China tightens safety scrutiny for electric cars, new-energy vehicles 

China wants automakers to have a 24-hour emergency response system for major accidents. Automakers also potentially face heavy penalties in case there is a failure to conduct regular checks.
By : HT Auto Desk
| Updated on: 20 Oct 2021, 01:18 PM
File photo of Tesla electric vehicles. (Image used for representational purpose) (AP)
File photo of Tesla electric vehicles. (Image used for representational purpose) (AP)
File photo of Tesla electric vehicles. (Image used for representational purpose) (AP)
File photo of Tesla electric vehicles. (Image used for representational purpose)

China, the world's largest electric car market, is doubling down on the safety standards of these and other new-age vehicles that make use of alternate fuels. Referred to as new-energy vehicles, China wants manufacturers to ensure the utmost safety so that incidents such as brake failures, power loss and battery fires can be minimized.

(Also read: Vehicle sales fall 20% in China, the world's largest auto market)

The world is fast moving towards electric vehicles but with an increase in EV adoption, there has also been an increase in incidents involving battery fire and brake failures. This has led to the emergence of concerns and queries about how safe such new-age vehicles may be in real-world conditions.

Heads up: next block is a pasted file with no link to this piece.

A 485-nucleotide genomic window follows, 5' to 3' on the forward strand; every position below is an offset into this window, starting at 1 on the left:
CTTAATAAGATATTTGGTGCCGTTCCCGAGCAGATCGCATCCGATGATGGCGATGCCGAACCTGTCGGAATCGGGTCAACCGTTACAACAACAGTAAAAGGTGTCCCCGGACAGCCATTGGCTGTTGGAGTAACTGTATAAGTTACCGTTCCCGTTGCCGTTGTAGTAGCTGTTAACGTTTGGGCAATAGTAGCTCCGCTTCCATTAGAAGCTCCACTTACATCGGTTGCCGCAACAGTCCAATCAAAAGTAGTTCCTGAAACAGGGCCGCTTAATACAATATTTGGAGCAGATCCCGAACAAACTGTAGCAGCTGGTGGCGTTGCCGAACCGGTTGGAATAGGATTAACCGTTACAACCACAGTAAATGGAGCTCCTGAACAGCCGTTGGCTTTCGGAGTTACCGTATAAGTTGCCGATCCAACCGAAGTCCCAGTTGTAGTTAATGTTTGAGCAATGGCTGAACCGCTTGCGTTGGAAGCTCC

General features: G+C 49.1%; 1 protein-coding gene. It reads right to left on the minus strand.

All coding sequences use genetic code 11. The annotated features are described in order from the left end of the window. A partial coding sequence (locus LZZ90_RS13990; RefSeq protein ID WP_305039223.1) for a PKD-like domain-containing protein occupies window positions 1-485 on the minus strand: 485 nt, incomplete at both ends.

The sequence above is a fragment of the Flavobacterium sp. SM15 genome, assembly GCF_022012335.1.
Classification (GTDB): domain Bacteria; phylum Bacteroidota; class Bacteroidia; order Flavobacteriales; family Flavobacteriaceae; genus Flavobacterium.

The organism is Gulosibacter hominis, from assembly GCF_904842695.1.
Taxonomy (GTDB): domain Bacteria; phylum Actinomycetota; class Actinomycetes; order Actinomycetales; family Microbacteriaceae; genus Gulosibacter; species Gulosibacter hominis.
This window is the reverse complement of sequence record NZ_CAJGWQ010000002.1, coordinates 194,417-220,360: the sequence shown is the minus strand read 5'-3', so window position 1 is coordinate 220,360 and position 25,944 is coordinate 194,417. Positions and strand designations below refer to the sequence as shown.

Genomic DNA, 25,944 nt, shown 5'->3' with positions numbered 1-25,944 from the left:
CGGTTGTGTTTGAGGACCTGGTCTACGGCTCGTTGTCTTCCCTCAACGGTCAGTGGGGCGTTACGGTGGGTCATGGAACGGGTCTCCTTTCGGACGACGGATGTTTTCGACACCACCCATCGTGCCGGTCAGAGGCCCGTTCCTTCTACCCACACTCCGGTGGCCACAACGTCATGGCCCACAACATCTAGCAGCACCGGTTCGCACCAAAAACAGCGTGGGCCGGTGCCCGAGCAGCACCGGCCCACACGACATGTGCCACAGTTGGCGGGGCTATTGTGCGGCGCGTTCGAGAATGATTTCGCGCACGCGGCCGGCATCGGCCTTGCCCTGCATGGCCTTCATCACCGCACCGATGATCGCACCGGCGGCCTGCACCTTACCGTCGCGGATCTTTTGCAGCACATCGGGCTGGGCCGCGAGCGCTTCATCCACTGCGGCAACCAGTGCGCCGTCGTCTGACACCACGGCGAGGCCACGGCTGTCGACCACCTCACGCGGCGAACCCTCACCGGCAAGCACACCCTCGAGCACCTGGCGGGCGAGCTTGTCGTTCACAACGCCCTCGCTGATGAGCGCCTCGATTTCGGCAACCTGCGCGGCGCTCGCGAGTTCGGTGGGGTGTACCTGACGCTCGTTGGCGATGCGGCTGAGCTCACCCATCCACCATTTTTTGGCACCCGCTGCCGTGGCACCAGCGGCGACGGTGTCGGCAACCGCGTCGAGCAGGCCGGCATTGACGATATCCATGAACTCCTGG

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China wants automakers to have a 24-hour emergency response system for major accidents. Automakers also potentially face heavy penalties in case there is a failure to conduct regular checks or worse, be removed from government subsidy programs. These subsidies drive down prices of EVs which in turn help with a boost in demand. 

In the absolute worst case scenario, production units may be suspended as well.

At present, these are only proposals but if and when these come into effect, it could mean a closer watch on companies manufacturing and selling new-age vehicles in China.

(Also read: Blow to Tesla? China asks carmakers to reduce 'disorderly' car data collection)

What may have led to such a proposal being considered, also, is the recent incidents involving Tesla vehicles here. Tesla is the world's largest EV company but has had to navigate very choppy waters in China where its products have reportedly experienced brake failure, fire and have even been suspected of sending sensitive data to foreign shores, a charge vehemently denied by Tesla.

But mechanical defects and battery fires are becoming widespread with OEMs being increasingly urged or instructed to ensure safety of these vehicles and the occupants.

 

First Published Date: 20 Oct 2021, 01:17 PM IST
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